Meet the Author

Charles T. Carlstrom |

Senior Economic Advisor

Charles T. Carlstrom

Charles Carlstrom is an economic advisor in the Research Department of the Federal Reserve Bank of Cleveland. In this role, he conducts research and authors articles on monetary economics and public finance.

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Meet the Author

John Lindner |

Research Analyst

John Lindner

John Lindner is a former research analyst in the Research Department of the Federal Reserve Bank of Cleveland.

05.17.2012

Economic Trends

Monetary Policy and the FOMC’s Economic Projections

Charles Carlstrom and John Lindner

The Federal Reserve has further increased its transparency over the last couple of years. In 2007, for example, the Federal Open Market Committee (FOMC) introduced the Survey of Economic Projections (SEP), which reports Committee participants’ projections for GDP growth, unemployment, and inflation. In January of 2012, the projections were expanded to include the federal funds rate. These projections are based on each participant’s view of appropriate monetary policy.

The inclusion of interest rate projections allows a rare opportunity to see whether a simple “guide post” might accurately describe participants’ views on appropriate policy. Monetary policy is frequently discussed in terms of guideposts, and often these are presented in the form of Taylor-type rules.

The original Taylor rule posited that the current federal funds rate is set as a function of the long-run interest rate, deviations of inflation from the FOMC’s target (currently 2 percent), and deviations of economic output from its potential. One common modification of this rule, which is more consistent with the Committee’s dual mandate of promoting price stability and maximum employment, is to look at deviations of unemployment from long-run unemployment instead of GDP from its potential. Until interest rates hit near-zero and could not be lowered any further, this rule tracked the actual funds rate fairly closely.

We look at how this rule lines up with the Committee’s statement that the current extraordinary monetary policy accommodation will continue until late 2014. Since the Committee’s statement reflects the consensus opinion, we will also see how well the rule does in describing the entire distribution of Committee members’ interest rate projections, reported in the SEP.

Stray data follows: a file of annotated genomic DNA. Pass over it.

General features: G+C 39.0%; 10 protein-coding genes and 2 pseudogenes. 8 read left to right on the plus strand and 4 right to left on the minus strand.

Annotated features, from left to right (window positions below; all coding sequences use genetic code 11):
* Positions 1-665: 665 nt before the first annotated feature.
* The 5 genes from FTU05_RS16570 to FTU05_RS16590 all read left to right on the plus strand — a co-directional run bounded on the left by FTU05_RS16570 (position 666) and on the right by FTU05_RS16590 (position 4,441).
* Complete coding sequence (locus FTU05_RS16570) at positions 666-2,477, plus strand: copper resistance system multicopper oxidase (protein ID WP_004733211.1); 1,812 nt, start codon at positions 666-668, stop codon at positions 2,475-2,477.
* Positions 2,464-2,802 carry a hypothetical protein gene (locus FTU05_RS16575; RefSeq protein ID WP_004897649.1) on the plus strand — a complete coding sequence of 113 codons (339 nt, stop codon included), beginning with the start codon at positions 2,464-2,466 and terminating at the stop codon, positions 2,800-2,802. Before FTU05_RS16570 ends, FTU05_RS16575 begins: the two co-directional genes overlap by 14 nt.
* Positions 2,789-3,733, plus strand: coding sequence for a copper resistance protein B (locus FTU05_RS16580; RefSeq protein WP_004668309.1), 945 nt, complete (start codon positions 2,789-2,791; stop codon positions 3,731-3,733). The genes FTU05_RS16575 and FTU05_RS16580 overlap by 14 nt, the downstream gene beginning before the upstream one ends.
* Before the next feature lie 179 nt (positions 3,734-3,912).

First let us summarize the FOMC participants’ stated views. In both January and April, the Committee’s statement said “economic conditions are likely to warrant exceptionally low levels of the federal funds rate at least through late 2014.” Similarly, in the SEP released after those meetings, the median Committee member set the time for leaving the zero lower bound—“liftoff”—somewhere during that year. While two participants expected this hike to occur in 2016 at the January meeting, by April there were no participants expecting the hike to occur that late.

Looking at individual projections for real economic variables, we see that in April, FOMC participants were expecting lower unemployment and higher inflation in the short term than they were in January. Yet by 2014, the forecasts are largely unchanged.

Economic Projections of FOMC Members, January and April 2012

Variable
Central tendency
Range
2012
2013
2014
Longer
run
2012
2013
2014
Longer
run
Percent change in real GDP                
  April
2.4–2.9
2.7–3.1
3.1–3.6
2.3–2.6
2.1–3.0
2.4–3.8
2.9–4.3
2.2–3.0
  January
2.2–2.7
2.8–3.2
3.3–4.0
2.3–2.6
2.1–3.0
2.4–3.8
2.8–4.3
2.2–3.0
Unemployment rate  
  April
7.8–8.0
7.3–7.7
6.7–7.4
5.2–6.0
7.8–8.2
7.0–8.1
6.3–7.7
4.9–6.0
  January
8.2–8.5
7.4–8.1
6.7–7.6
5.2–6.0
7.8–8.6
7.0–8.2
6.3–7.7
5.0–6.0
PCE inflation  
  April
1.9–2.0
1.6–2.0
1.7–2.0
2.0
1.8–2.3
1.5–2.1
1.5–2.2
2.0
  January
1.4–1.8
1.4–2.0
1.6–2.0
2.0
1.3–2.5
1.4–2.3
1.5–2.1
2.0
Core PCE inflation                
  April
1.8–2.0
1.7–2.0
1.8–2.0
 
1.7–2.0
1.6–2.1
1.7–2.2
 
  January
1.5–1.8
1.5–2.0
1.6–2.0
 
1.3–2.0
1.4–2.0
1.4–2.0
 

Source: Bureau of Economic Analysis.

Next, we use the economic projections from the January and April SEP to produce a federal funds rate path into the future using the Taylor rule discussed earlier. We then compare the federal funds rate path implied by the Taylor rule to the liftoff dates implied by participants’ interest rate projections.

We assume that the Committee participant predicting the earliest hike in the interest rate has the highest long-term interest rate projections, the lowest unemployment projections, the highest long-run unemployment rate projections, and the highest inflation projections. This is necessary since we do not have the data to map which inflation rate goes with which unemployment rate, interest rate, etc. We do this for the upper and lower ranges, the upper and lowest central tendency of the projections (which excludes the three highest and three lowest projections for each variable in each year), and the median path or the midpoint of the projections.